As the new planning policies develop, broader community engagement can become more difficult. A high degree of technical literacy is required, together with the resources and capacity to prepare submissions or objections in a complicated legal and political process. Broader, more open-ended questions about a city’s future are constrained by the technocratic language that surrounds planning.

Many of the towers that sprang up near our apartment were assessed against lax planning controls that operated in Melbourne’s CBD between 1999 and 2016. When I toured major cities on a Churchill Fellowship in 2014, I found that towers like these could not have been built in Hong Kong, New York, Seoul and other recognisable high-rise cities — a finding that attracted much coverage when my report was released in 2015.

A review of central Melbourne’s building controls was initiated that year by the new Labor planning minister, Richard Wynne. High-rise towers in central Melbourne were being developed at four times the densities allowed in Hong Kong or New York. Fifty-storey towers were rising straight from the street-front, creating windy, overshadowed public spaces. Skyscrapers were constructed as close as four metres apart. Within the apartments were bedrooms with no windows. It was a low point for a city proud of its design legacy and its frequently touted livability. The elasticity applied in assessing developments against building-height and separation controls had stretched to the point of being meaningless.

Certainty returned with the introduction of density controls that cap a site’s overall “yield,” and mandatory requirements for minimum building separation. Restrictions on overshadowing now protect the Yarra River and key public spaces. The 2015 review also introduced incentives for public benefits, including new open spaces, laneways, community spaces and affordable housing, though the inclusion of commercial floorspace on that list has been contentious.

New apartment standards, introduced in 2016, include pragmatic measures such as minimum bedroom, living room and balcony sizes, minimum storage requirements, daylight standards and energy-efficiency requirements. But although they stress the importance of building separation, they don’t provide specific, measurable guidance.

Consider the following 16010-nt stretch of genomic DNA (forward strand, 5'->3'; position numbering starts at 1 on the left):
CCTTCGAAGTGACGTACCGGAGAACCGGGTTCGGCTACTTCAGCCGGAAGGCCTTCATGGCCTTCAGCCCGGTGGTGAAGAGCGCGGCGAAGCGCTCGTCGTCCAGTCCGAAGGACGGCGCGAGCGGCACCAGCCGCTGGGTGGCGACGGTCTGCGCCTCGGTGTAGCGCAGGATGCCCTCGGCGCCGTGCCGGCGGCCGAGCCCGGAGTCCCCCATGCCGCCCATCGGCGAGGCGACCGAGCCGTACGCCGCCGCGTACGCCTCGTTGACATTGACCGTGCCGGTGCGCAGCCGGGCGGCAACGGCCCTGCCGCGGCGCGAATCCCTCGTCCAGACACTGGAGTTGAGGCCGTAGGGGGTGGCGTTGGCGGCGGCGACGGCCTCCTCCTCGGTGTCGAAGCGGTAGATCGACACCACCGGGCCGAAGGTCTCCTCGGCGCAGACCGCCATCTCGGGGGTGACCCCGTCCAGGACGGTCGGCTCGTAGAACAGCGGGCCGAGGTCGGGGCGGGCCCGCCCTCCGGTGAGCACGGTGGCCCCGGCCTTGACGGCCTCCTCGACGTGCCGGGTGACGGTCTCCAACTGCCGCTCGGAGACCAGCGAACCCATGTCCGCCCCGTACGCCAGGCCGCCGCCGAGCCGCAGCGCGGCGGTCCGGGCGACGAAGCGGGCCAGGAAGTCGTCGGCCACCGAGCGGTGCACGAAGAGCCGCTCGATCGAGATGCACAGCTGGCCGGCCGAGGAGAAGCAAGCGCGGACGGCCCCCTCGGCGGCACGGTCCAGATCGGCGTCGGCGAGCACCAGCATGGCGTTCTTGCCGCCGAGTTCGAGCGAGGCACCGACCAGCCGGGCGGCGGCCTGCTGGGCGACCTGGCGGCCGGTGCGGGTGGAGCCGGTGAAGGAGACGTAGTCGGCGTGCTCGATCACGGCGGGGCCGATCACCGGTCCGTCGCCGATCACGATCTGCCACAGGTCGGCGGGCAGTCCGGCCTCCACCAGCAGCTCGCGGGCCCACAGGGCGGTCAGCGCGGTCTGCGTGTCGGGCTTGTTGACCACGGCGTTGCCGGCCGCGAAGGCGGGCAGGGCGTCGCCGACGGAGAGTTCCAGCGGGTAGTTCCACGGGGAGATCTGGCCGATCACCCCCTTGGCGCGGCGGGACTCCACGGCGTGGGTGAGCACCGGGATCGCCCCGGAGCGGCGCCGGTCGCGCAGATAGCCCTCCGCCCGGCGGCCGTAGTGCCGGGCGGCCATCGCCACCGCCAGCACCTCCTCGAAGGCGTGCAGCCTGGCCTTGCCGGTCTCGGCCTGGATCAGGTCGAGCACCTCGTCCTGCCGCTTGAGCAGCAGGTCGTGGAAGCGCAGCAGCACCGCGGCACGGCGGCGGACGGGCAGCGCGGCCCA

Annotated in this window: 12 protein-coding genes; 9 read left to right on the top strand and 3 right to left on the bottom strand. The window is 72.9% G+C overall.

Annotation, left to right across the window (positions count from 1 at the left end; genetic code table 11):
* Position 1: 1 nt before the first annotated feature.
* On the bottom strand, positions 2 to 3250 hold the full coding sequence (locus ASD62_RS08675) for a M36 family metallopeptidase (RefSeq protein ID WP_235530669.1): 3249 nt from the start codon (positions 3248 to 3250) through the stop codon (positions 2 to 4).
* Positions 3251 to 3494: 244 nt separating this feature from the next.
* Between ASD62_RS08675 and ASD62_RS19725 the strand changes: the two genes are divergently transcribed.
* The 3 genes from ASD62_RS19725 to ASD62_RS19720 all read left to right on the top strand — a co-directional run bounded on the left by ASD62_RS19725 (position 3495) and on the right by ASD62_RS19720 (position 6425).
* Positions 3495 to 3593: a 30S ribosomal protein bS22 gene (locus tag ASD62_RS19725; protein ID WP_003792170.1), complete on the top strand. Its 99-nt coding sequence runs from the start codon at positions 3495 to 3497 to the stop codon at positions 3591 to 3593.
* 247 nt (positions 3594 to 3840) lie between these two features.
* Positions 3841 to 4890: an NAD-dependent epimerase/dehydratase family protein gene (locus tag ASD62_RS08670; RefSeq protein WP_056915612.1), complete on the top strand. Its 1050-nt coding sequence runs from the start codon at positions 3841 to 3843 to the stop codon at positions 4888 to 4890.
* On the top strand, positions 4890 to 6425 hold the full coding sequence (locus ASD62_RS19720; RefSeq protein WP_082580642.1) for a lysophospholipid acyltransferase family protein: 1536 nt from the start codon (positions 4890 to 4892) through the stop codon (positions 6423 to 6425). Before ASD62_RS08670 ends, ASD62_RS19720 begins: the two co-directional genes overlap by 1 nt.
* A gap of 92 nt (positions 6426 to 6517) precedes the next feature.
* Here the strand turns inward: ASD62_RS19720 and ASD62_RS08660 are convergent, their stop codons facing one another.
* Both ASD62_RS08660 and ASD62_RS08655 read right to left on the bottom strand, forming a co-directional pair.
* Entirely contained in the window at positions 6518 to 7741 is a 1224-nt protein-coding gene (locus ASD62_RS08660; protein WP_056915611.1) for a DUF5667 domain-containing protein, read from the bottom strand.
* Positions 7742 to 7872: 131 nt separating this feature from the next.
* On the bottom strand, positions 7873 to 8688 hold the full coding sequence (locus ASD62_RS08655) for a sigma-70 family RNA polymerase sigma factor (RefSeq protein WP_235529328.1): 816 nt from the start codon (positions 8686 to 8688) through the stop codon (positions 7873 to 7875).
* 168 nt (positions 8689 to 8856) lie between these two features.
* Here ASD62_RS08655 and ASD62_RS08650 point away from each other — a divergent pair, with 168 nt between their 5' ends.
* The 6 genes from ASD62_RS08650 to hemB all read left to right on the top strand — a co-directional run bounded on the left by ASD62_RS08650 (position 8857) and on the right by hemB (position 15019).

Largely missing from these policies were measures to deal with the growing crisis in affordable housing — a term that wasn’t defined in the Planning and Environment Act until 2018. That’s an important step forward but is backed only by a voluntary affordable housing contribution for new developments. This leaves local councils with the responsibility to establish clear affordable housing strategies and targets and to encourage developers to deliver. The planning tools have been established, but there are no real carrots or sticks. It’s not a question of whether this approach will work, but of when the government will concede that a voluntary approach, without sufficient subsidies from state or federal governments, can’t deliver the required scale of affordable housing. Broadly, though, Victoria has established firm foundations and has the opportunity to refine its policies and practices.

Somewhat surprisingly, one question that hasn’t been asked often during this process is whether high-rise towers are suitable for people to live in. The question is poorly understood and relatively unexplored by researchers. Understanding the experience of living in high-rises is complicated by factors including economic status, the degree of control residents have over where they live, the location of the building in the neighbourhood, population density, life stage, gender, culture and dwelling design. Of the studies that have been done, many involved people — students or public housing tenants, for example — who didn’t necessarily choose what type of housing they live in, which may have distorted their conclusions.